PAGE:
What has e-Residency enabled you to do?
E-Residency allowed me to create my business entity in Estonia completely online from the comfort of my home in Korea. I opened a private limited company, known as an ‘OÜ’ in Estonia, over which I have full control outside of Estonia (basically, everywhere I go). With my digital ID and the convenience of cloud computing, I can securely sign and encrypt contracts and other documents and manage my company online from anywhere.
E-Residency is very beneficial to those who are freelancers, entering the EU market or just need to choose one place to start a company.
I hope to see e-Residency grow in the future. This digital residency concept is very new and there are many possibilities to expand its services in many directions and hopefully soon it will not just be about opening a company in the EU.
Your company has been founded/based in South-Korea. What were the challenges in creating your company through e-Residency?
Firstly, it was a challenge to find the location where I had to collect the e-Residency card in South Korea! But luckily I found it and once I had my card, it took no time to setup and create my company.
Secondly, after I had set up the company, I had to do a lot of research about how to run my business and legal compliance. This included which service providers and business banking and payment solutions to use, how to pay taxes, and which business regulations I needed to be aware of. Of course, now there is more information regarding tax rates, but back then I found it difficult to understand the details. Now I know there are service providers you can hire to do all the work for you and provide you with accurate information. So, my advice to the team is to continue giving clear guidance with necessary and useful information for e-residents in multiple languages. This is extremely helpful!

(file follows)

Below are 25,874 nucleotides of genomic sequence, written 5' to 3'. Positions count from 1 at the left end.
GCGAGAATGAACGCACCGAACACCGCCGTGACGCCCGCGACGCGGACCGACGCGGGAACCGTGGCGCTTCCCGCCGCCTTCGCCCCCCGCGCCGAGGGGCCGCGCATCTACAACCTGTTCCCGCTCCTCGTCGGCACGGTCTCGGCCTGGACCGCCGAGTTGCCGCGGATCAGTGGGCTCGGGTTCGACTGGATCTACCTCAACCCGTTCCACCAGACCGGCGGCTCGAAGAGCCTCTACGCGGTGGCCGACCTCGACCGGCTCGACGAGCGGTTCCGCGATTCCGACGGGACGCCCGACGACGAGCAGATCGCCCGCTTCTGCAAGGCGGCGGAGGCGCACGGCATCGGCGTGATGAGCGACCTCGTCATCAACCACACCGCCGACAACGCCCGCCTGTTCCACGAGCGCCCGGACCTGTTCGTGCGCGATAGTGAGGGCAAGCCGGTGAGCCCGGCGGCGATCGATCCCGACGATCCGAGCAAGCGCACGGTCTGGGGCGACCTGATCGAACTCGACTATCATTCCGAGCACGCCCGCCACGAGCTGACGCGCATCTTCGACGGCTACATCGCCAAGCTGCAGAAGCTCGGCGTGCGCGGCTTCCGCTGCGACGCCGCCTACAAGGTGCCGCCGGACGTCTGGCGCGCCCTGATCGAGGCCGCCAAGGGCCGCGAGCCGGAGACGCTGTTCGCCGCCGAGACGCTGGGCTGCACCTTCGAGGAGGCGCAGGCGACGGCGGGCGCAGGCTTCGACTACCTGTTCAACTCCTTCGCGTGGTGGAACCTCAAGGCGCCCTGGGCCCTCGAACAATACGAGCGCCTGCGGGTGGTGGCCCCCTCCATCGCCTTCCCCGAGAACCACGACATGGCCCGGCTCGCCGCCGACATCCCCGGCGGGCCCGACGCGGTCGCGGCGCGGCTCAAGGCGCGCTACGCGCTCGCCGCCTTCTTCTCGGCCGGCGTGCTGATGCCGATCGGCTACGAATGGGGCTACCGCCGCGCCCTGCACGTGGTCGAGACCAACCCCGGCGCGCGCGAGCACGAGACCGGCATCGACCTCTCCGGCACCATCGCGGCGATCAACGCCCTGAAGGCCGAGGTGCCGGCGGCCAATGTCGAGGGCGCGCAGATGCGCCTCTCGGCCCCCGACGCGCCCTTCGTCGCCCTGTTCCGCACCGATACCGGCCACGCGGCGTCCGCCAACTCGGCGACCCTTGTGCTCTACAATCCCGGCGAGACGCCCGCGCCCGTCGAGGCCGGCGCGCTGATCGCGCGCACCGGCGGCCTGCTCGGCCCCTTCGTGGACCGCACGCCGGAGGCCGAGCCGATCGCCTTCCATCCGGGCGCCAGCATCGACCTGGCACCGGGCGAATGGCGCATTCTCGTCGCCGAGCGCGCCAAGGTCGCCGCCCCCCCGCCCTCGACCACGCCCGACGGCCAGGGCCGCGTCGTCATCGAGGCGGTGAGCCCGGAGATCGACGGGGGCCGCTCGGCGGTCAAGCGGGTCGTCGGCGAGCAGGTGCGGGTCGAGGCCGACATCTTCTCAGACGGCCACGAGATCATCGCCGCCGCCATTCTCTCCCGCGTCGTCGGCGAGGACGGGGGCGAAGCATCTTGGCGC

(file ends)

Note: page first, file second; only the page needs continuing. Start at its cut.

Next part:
Thirdly, finding the right banking solution was a challenge. Originally, I thought I would need to open a bank account with an Estonian bank, but this turned out to not be the case as there are many fintechs that are also available for e-residents to use. Eventually, I did end up going with an Estonian bank, which meant I did have to physically visit the country to set up the account. Even though I didn’t really need to given the alternatives available, it was a bonus to visit the country!
Do you think e-Residency has helped you in expanding your business to the European market?